The news that Sergio Canavero, an Italian surgeon, and his colleague, Xiaoping Ren of China, plan to perform a ‘head transplant’ with an intention of ‘execution’, surfaced in 2017. Albeit, the pair now state that the procedure is imminent.
The procedure (above) involves taking the head of an individual, unable to use their own body (i.e a quadriplegic) and transplanting it onto the body of a brain dead donor, enabling the recipient usage of a fully functional body.
However with such an extreme proposal, a number of questions need to be answered to ensure ethical consideration.
We can transplant a heart, why not a head?
Although advancements in the medical industry are subject to tight safety regulations, it is leaps of faith from innovators like Canavero that have made the medical industry as powerful as it is today.
A step back in time
The first successful organ transplant of a kidney back in 1954 faced similar backlash as we see today. Despite the protests, and claims of ‘playing god’, Dr Joseph Murray successfully prolonged the patient’s life a further eight years.
Despite the previous failures and lack of medical approval, had this risk not been taken, Richard Herrick (the world’s first organ recipient) would have died in the months following. This breakthrough paved the way for organ transplants as a collective, saving the lives of over 100,000 people annually. With great risk comes great reward, so could there be method to the doctors madness?
A step in the right direction
Unfortunately, we live in a world where unjust diseases exist that restrict an individuals life. If we focus on the outcome of an improved quality of life for those in need (utilitarianism), there’s no reason that the push for a head transplant shouldn’t be enabled.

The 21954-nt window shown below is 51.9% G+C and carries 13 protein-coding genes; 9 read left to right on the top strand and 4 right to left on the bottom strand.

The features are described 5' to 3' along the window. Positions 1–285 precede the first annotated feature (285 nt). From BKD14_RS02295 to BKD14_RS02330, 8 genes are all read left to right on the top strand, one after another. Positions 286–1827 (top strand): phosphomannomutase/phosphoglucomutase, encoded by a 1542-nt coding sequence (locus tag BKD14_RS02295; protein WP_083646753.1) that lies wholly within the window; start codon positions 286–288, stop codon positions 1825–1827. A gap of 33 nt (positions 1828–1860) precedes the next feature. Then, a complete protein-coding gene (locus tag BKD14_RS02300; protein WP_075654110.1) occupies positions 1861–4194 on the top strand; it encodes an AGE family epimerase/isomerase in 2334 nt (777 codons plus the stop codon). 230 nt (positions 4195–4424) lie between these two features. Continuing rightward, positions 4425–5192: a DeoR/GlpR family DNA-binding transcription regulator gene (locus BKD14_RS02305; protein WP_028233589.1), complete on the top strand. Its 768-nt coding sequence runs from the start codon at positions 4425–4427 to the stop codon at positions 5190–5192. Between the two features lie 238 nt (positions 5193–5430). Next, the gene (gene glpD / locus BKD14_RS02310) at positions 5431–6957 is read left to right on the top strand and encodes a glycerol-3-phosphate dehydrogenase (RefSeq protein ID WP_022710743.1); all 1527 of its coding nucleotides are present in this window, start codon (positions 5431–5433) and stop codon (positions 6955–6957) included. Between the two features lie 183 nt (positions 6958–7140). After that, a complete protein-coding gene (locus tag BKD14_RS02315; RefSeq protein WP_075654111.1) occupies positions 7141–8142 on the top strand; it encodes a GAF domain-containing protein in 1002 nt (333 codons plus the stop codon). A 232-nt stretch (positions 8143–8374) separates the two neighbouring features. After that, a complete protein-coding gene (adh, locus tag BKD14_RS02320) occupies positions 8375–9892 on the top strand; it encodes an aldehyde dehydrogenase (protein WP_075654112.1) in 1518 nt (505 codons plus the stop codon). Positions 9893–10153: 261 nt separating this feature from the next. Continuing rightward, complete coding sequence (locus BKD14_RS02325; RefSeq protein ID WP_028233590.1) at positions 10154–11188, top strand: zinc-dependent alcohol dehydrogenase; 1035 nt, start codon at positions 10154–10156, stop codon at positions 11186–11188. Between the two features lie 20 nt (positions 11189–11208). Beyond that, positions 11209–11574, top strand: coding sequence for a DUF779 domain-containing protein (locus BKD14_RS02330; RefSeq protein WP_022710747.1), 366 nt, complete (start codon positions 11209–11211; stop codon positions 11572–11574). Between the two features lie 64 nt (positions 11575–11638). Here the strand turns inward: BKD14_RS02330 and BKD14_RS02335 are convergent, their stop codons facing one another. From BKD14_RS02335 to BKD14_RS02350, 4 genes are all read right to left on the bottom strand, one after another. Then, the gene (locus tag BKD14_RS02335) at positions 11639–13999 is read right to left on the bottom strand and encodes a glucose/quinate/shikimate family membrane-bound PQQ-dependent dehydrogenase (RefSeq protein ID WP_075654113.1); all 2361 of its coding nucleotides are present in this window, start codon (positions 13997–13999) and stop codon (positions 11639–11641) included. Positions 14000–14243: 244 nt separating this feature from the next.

The act of goodwill alone (Kant): to push the boundaries of modern medicine, to strive for cutting edge procedures and give those wishing for a chance of a normal life – could be argued reason enough, as motivation for Canavero to continue. Who are we to prevent the wishes of consenting adults for chance of a better life?
Complexities of consent
The issue of informed consent, especially in the early preclinical stage, is of major concern for both pros and cons of the ethics involved. Regarding the ethics of care, four major areas must be examined, ensuring both recipient and donor are able to make sound judgement on the procedure:
Valery Spiridonov, who suffers from Werdnig-Hoffman disease (a form of spinal muscular atrophy often leading to low life expectancy), volunteered to take part in the first ever procedure, despite its risks.
This willingness to hazard survival for a chance of a better life is concerning, but ultimately relies on the attentiveness, responsibility, competence and responsiveness of the patient. Ethical practice could be reinforced, perhaps with an overseeing judgement from a medical professional.
After all is said and done, it may be the case that the issue boils down to a single question.